dead sea salt clarifying shampoo + the effects of hard water
When we were house-hunting last year, I was looking for a few key features like four bedrooms, a pool and a garage. Smaller things were on my list too like a water softening system. The house we found checked off most of my list and so far, has proven to be a perfect match for my family. Here in the desert, we have very hard water that left untreated wreaks havoc on your hair, skin and fixtures/appliances. While a water softening system has greatly reduced the time I spend cleaning my glass showers doors and faucets, today I’m just talking about the beauty benefits (+ a DIY detoxifying, clarifying shampoo)!
I grew up in central Virginia, which naturally has nearly soft water. When I moved west to California, I noticed an immediate change in the way my hair and skin felt. It was the hard water! Some years later, I was getting the full tour of my friend’s newly purchased home. She went on and on about how amazing the water softening system she had installed was – how her skin felt so soft she sometimes forgot to even moisturize! I cataloged this in my brain for a future moment when I would be purchasing my own home.
During my rental years in California, I developed mild eczema that would flare up in the winter and the summer months. I figured this was just something my naturally dry skin was doing now. Bummer. Then our house came along, water softening system included, and something miraculous happened – my eczema flair-ups never came back. My skin feels softer, cleaner and more moisturized. My hair feels softer and looks shinier and with more volume.
how hard water effects hair and skin
- Hard water makes the scales on hair stand up, resulting in rough and tangled hair (aka straw hair) that looks dull and dry, even brittle.
- Hard water (specifically calcium and magnesium minerals) build up in the hair and trap shampoo residue, leaving hair weighed down and limp.
- Hard water is full of minerals that make it harder to rinse soap from skin, leaving residue that can be irritating and drying to skin.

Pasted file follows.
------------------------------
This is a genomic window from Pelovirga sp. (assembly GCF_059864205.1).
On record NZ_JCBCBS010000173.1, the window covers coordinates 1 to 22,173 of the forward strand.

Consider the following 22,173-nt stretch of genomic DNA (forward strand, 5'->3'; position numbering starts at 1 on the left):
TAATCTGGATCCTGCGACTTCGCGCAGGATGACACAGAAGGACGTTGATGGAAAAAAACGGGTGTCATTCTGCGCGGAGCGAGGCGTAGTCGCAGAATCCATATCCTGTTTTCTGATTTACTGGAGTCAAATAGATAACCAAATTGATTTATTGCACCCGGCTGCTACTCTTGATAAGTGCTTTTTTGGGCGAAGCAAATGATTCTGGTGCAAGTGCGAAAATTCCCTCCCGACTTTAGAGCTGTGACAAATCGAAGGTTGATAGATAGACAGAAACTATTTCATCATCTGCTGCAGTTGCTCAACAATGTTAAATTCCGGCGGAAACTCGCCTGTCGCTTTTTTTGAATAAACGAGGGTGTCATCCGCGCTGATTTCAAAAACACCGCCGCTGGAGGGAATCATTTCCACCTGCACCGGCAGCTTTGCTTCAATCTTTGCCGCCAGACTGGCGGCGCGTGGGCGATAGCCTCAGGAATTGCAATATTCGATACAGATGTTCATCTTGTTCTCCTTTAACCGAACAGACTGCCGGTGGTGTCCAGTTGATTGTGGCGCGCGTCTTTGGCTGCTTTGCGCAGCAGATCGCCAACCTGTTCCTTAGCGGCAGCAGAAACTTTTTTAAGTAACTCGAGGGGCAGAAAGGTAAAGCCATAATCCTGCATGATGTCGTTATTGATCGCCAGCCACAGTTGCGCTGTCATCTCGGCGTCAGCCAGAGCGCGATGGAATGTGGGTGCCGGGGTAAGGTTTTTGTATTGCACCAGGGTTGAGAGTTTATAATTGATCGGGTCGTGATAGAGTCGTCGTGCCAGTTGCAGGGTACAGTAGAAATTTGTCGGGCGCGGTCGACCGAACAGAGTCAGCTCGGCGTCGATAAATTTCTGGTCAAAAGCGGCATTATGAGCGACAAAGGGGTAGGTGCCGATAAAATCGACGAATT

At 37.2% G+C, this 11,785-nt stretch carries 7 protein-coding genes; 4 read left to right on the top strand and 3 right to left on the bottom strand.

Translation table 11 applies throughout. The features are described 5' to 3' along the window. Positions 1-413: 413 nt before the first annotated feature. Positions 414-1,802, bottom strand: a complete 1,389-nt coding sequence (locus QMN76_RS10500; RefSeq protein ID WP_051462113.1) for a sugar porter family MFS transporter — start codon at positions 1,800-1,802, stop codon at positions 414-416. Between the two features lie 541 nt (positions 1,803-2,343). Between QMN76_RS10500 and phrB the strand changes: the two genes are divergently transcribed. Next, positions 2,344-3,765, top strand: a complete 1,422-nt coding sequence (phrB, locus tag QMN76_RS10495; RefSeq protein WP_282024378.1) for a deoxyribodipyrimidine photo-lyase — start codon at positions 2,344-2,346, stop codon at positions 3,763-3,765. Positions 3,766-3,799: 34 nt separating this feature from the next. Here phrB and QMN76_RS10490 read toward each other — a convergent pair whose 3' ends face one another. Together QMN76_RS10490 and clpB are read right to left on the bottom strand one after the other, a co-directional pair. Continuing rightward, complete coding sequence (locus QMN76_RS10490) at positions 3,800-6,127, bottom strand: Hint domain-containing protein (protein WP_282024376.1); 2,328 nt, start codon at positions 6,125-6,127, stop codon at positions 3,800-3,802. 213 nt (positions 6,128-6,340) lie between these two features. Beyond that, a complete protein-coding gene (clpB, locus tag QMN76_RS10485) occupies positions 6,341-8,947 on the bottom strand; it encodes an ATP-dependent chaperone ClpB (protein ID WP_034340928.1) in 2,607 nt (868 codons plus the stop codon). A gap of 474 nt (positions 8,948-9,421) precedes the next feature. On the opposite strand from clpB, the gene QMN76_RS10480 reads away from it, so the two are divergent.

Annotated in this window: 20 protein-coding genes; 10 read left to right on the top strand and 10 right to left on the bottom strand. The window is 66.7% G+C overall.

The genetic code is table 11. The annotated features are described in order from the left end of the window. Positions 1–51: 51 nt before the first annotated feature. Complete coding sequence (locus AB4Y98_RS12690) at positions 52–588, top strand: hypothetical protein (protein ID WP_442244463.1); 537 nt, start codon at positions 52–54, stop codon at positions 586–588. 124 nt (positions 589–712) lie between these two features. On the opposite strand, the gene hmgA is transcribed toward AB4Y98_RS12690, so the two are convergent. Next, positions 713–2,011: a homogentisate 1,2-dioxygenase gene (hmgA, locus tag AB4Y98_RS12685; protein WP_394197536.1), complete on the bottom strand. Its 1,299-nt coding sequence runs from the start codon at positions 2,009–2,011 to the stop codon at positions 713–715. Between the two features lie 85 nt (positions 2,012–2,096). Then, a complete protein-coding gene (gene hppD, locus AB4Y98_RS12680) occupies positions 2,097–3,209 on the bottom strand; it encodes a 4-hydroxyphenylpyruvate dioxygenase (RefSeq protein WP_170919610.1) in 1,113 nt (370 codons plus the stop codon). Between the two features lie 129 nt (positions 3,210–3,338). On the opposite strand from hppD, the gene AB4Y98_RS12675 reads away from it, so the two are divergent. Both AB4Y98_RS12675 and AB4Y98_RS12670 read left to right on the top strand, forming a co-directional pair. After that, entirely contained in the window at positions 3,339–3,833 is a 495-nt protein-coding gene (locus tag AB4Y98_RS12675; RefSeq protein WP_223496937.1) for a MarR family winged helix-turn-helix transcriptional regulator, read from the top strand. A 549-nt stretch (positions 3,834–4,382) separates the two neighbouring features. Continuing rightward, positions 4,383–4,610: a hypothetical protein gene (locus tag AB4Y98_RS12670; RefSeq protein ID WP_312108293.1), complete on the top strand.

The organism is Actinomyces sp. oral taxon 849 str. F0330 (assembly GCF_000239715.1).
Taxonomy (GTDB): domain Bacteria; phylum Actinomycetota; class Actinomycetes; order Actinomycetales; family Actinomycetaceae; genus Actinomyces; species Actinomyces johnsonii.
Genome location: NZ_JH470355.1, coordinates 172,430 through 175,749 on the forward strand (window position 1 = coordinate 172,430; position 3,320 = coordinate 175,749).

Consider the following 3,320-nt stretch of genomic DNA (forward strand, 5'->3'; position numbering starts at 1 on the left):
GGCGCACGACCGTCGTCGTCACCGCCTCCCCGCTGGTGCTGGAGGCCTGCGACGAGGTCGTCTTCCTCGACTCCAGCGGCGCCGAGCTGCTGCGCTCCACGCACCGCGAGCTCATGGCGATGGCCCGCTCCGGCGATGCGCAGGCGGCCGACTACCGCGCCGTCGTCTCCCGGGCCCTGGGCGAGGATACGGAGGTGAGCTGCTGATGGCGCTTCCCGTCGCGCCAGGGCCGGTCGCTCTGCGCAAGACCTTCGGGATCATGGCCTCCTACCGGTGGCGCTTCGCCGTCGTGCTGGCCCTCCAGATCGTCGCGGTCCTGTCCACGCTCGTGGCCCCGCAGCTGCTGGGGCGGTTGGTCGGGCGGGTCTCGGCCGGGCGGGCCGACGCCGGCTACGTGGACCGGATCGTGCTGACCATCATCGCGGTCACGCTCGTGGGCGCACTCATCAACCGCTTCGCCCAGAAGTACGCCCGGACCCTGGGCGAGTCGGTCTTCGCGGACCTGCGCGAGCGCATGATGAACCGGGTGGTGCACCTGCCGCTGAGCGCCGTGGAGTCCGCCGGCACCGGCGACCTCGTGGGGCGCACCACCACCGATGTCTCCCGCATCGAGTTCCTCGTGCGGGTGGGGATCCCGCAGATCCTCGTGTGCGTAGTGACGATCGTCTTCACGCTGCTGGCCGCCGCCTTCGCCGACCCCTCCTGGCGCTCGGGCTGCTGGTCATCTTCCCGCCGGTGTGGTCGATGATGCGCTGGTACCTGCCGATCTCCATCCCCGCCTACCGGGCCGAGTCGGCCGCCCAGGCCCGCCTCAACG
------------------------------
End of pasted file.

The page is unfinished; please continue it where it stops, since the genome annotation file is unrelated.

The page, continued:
- Hard water can cause flare-ups in people who suffer from psoriasis, eczema and other skin problems.
- Hard water used to launder clothing can leave detergent residue on the clothes, which can irritate skin, creating dry, itchy and even rashed patches.
- Hard water makes it difficult to rinse all soap from the skin, which can block pores, trapping dirt and oil under the skin, leading to acne breakouts.
Maintaining your water softening system is super easy. You simply just have to make sure to add salts to the tank, where the hard water is filtered through and minerals are removed. I use Morton Water Softening Salt, which I pick up at my local hardware store using coupons sent to me. It is what the previous owners used and so I’ve stuck with it. The results have been incredible! Morton Salt bags are easy to open and all you need to do is dump amount into your tank. To find out if you have hard water, visit Morton Salt to fill out a quick form and they will send you will send you a free water test strip.
Once your system is installed and ready to go, let’s get rid of hard water build-up in your hard water hair with a clarifying shampoo. I find most clarifying shampoos on the market to be really harsh and drying. Your hair has been through enough with all the hard water, so let’s go gentle yet detoxifying!
Start with your favorite, sulfate-free shampoo.
The key is SALT! Again, salt to the rescue. Sea salt naturally de-greases hair by removing dead skin cells, dirt, hard water minerals and product build-up (all the gunk hard water trapped). This will deep cleanse your hair, giving your hair new life in volume and shine. This is not an everyday shampoo – do not use more than once a month for a true deep clean.
DIY detoxifying shampoo
- 3 Tbl sea salt
- 2 Tbl sulfate-free everyday shampoo
- 1 Tbl coconut oil
- Combine all ingredients together. Wash hair with the mixture, focusing on the entire scalp. Rinse thoroughly. Rinse again with cold water to seal the hair follicles.
I was selected for this opportunity as a member of Clever Girls and the content and opinions expressed here are all my own.